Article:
Generations rise and grief becomes peace

  • April 20, 2023

This is an Easter story for this Easter season. It is set in a cemetery, spans several decades past and many more into the future.

Every year on Holy Saturday, my mother gathers the family at the Holy Cross Cemetery in Thornhill at the grave of her parents. I was three years old when my Grandfather died and seven when my Nanna died.

My earliest memories of these visits are of standing at the grave and seeing Mumm cry. She lost her parents at a young age. It takes courage to be present to the pain of loss. It especially takes courage when that loss comes with the death of loved ones and even more so when those loved ones are your parents. I admire my mother’s courage in establishing this tradition.

Growing up, the visit to the cemetery was the only daylight we would see on Holy Saturday. Our family tradition was to close all the curtains in the house after the Good Friday service and stay indoors, in the tomb with Jesus.

The visit to the cemetery was also a part of this. Jesus died. My grandparents died. He was buried. My grandparents were buried. The people who loved Jesus suffered when He died. My mother suffered when her parents died. The women went to the tomb. So did my mother. It was all very real.

Sometimes, standing in the pain with courage is the way to transform it.

I can’t remember how old I was when I noticed for the first time that Mumm didn’t cry. I can’t remember when I realized that the stories we shared were not only to comfort us who knew my grandparents, but now also to pass on the memory to my younger siblings who did not. I can’t remember when these things happened, but they did.

I can’t remember the first time that we brought blankets to sit on and hot cross buns to eat. I can’t remember the first time we brought hot chocolate and coffee to share. But these things happened.

We planted bulbs around the gravestone and found them bursting through the ground the next year.

And then there were more of us. Our son, my mother’s first grandchild, was the first addition. Then came our second child. Then my sister’s daughter. Little people standing beside their grandmother. Little people gleefully searching out discarded plastic flowers on the vast grounds to decorate the grave of people they only knew by story.  The visits were less sombre and full of literal new life.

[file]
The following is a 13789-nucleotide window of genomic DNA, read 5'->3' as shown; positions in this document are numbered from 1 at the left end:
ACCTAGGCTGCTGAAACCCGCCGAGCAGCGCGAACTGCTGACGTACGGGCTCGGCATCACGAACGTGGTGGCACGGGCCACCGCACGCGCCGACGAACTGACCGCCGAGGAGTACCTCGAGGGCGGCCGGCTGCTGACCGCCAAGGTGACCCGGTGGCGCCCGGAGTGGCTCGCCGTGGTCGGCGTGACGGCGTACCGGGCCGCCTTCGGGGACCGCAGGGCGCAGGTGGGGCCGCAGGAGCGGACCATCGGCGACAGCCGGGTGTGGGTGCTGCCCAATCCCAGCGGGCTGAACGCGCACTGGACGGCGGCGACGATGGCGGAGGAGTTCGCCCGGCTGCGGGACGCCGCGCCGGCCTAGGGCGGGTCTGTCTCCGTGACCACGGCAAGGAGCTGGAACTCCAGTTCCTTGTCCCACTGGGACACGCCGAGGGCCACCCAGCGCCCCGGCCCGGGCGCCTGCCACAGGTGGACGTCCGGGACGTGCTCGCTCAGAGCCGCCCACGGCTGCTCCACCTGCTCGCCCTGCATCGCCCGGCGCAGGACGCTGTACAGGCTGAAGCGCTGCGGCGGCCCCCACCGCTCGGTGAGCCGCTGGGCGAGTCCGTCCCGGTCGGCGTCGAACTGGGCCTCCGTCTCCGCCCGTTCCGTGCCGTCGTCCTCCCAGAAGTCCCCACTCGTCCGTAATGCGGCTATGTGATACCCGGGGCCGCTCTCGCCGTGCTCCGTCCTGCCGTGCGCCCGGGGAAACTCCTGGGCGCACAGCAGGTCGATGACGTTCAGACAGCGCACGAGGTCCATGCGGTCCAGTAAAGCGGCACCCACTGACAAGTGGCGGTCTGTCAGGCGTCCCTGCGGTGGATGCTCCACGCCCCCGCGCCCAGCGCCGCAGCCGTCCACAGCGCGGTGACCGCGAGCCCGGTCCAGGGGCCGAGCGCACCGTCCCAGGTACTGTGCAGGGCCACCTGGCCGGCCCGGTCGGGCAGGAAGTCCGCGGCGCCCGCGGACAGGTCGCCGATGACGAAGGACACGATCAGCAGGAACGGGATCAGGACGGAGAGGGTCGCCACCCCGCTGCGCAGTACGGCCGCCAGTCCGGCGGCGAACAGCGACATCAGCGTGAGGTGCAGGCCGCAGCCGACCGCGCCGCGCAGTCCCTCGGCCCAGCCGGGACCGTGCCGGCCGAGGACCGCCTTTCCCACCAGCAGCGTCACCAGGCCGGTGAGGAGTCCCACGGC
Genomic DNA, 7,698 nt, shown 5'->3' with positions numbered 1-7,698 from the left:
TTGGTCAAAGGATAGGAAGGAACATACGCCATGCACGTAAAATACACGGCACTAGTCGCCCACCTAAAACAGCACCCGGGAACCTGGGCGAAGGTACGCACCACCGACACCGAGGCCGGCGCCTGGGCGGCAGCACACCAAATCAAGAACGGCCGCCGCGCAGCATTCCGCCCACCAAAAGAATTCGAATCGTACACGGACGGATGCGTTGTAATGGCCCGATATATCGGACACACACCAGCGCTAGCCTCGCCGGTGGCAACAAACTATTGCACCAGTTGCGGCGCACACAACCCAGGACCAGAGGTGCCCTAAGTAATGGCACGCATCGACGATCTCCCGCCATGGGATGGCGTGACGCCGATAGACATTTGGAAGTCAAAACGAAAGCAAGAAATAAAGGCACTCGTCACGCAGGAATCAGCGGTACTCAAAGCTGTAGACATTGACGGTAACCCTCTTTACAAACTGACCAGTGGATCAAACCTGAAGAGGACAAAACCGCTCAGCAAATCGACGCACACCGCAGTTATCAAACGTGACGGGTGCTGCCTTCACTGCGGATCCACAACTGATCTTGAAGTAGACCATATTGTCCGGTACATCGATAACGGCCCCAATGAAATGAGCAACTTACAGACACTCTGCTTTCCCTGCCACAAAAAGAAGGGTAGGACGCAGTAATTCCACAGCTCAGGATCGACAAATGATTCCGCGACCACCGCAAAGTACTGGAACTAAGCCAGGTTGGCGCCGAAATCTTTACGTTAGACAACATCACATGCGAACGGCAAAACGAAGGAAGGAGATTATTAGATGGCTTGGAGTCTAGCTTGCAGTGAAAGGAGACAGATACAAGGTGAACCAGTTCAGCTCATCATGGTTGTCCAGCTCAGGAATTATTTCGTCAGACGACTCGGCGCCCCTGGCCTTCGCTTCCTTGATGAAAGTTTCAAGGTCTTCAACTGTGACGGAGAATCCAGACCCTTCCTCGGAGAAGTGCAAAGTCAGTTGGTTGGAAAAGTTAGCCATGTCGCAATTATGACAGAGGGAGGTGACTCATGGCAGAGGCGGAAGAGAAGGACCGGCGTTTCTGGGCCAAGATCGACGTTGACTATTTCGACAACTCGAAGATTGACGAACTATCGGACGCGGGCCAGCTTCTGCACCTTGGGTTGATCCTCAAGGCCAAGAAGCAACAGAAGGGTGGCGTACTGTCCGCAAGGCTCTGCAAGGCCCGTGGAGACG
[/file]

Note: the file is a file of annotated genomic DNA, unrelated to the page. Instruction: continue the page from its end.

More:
And then my mother’s sister died of cancer. Now there were two graves to visit instead of one. We would start at my grandparents’ and then move to my aunt’s. And Mumm was crying again. And so were we her children.

But once again time passed, with faithful visits every year. My own two children grew older, and more grandchildren were born. This year, 10 years after cancer claimed my aunt’s life, the new generation now outnumbered the old.

Reflecting on this year’s visit, my Elliot said, “You know, cemeteries are not sad places for me. They make me think of family, of singing birds, hot chocolate, marshmallows and looking for treasures (i.e. plastic flowers) to decorate gravestones.”

It was Elliot’s words that inspired me to share this Easter story. I marvelled at them. My mother’s courage to go to the tomb, I thought, had truly become resurrection in the lives of her grandchildren — even in my own life. Elliot’s words resonated with me. The cemetery is also not a sad place for me.

The cemetery is not a sad place for me. For now. One day it will be. One day it will be for Elliot too. But here is the difference. Because of my mother, we know that if we have the courage to go to the tomb, and be in the sad place, year after year, the tears will turn to smiles. Small hands will search for plastic flower treasures to offer. Stories will pass between generations. Our grief will ease, and we will know the peace of our risen ancestors and the true fullness of the Paschal mystery.


(Stocking is Deputy Director of Public Awareness & Engagement, Ontario and Atlantic Region, for Development and Peace.)

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